Law

Woman Arrested Spends Month in Jail for Possession of Spaghetti O’s

I kid you not.

This article is not my attempt at getting a job at the Onion (or the Chive for that matter).

A 23 year-old Gainesville, Florida area woman was arrested back in early July on suspicion that she was in possession of methamphetamine. Police arrested Ashley Huff after they found a spoon with a “suspicious residue” in the car that she was riding in. Almost immediately she was told that officers believed the residue to be meth. The woman insisted that she wasn’t using, selling or making meth and continually expressed her innocence.

None of that mattered.

The police believed the substance on the spoon was meth, so she was arrested; since she couldn’t afford bail, she was forced to remain in jail for over a month!

In August the court finally appointed Ms. Huff a lawyer and he began working on a plea deal that would get her out of jail. However, the wheels of justice moved slow, and it would still be another few weeks before she was released… but not because of her attorney’s work.

uhohThe Crime Lab had finally completed its analysis of the spoon found in Ms. Huff’s car and what they discovered was… spaghetti sauce. Ms. Huff had been suggesting that the substance on the spoon had been from a can of Spaghetti O’s from the very beginning… but no one believed her. Until the Crime Lab proved her story true.

Now the woman is considering suing the Hall County police for their part in keeping her locked up for all those weeks.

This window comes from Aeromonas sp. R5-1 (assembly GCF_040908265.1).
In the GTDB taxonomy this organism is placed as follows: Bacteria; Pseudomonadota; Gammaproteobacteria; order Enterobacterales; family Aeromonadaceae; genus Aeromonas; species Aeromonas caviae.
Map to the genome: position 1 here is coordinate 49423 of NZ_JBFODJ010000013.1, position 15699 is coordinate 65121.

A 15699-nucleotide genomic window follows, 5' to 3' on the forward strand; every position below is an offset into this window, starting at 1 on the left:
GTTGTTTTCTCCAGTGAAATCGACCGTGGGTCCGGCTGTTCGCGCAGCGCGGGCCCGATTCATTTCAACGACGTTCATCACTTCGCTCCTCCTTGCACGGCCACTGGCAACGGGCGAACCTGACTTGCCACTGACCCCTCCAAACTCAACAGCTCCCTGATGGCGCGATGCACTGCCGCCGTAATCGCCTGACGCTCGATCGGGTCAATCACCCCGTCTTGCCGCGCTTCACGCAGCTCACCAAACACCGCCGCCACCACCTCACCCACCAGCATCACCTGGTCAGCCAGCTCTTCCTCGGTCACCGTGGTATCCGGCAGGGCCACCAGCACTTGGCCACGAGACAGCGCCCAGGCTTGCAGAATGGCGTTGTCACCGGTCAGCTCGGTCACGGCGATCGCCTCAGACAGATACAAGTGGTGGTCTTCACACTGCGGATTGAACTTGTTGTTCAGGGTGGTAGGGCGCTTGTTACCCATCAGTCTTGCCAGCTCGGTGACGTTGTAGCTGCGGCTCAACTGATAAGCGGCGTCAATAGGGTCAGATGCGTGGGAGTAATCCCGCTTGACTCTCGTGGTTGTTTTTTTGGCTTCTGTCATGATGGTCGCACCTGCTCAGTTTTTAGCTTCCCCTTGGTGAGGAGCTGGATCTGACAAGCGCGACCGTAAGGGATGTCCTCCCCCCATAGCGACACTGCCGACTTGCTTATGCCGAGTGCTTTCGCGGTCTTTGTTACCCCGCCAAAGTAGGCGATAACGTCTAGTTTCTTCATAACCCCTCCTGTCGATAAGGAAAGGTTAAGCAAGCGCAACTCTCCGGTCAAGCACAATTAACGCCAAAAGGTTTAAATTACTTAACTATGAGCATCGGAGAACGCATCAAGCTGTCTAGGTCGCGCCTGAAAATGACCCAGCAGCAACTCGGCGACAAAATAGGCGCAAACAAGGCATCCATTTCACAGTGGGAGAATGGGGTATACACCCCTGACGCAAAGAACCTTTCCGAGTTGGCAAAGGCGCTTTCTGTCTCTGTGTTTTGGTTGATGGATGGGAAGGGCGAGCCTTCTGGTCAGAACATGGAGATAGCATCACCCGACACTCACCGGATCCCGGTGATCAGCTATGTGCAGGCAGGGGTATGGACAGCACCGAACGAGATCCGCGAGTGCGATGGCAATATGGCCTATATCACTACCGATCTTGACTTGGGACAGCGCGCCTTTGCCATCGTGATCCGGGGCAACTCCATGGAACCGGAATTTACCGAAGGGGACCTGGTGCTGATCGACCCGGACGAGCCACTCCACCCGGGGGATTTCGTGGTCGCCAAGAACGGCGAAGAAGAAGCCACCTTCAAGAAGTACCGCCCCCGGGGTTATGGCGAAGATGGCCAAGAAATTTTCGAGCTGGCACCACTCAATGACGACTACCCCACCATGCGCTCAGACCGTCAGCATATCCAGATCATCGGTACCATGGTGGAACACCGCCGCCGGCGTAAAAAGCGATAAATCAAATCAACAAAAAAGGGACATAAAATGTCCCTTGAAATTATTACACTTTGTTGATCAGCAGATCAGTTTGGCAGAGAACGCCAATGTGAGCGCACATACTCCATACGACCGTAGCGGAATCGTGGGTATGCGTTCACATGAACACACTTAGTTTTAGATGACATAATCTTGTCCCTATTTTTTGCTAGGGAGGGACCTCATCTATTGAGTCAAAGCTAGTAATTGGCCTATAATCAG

But there is something even more disconcerting in all this.

Her lawyer, Chris van Rossum, discusses why this case was terrible but could have been even worse.

I think what the unfortunate part about her case is that she was probably willing to take the felony to close out her case so that she get out of jail, even though she always maintained innocence,” van Rossem said.

This case was exceptional because the residue ended up being Spaghetti O’s. But it seems likely that this kind of thing could probably happen pretty often. If the suspects are poor and unable to bail themselves out or pay for a good lawyer, this could easily happen to them too. This is one of those cautionary tales that underscores our need for some legal reforms – especially when dealing with the poor.

The views expressed in this opinion article are solely those of their author and are not necessarily either shared or endorsed by EagleRising.com


About the author

Onan Coca

Onan is the Editor-in-Chief at Liberty Alliance media group. He's also the managing editor at Eaglerising.com, Constitution.com and the managing partner at iPatriot.com. You can read more of his writing at Eagle Rising.
Onan is a graduate of Liberty University (2003) and earned his M.Ed. at Western Governors University in 2012. Onan lives in Atlanta with his wife and their three wonderful children.

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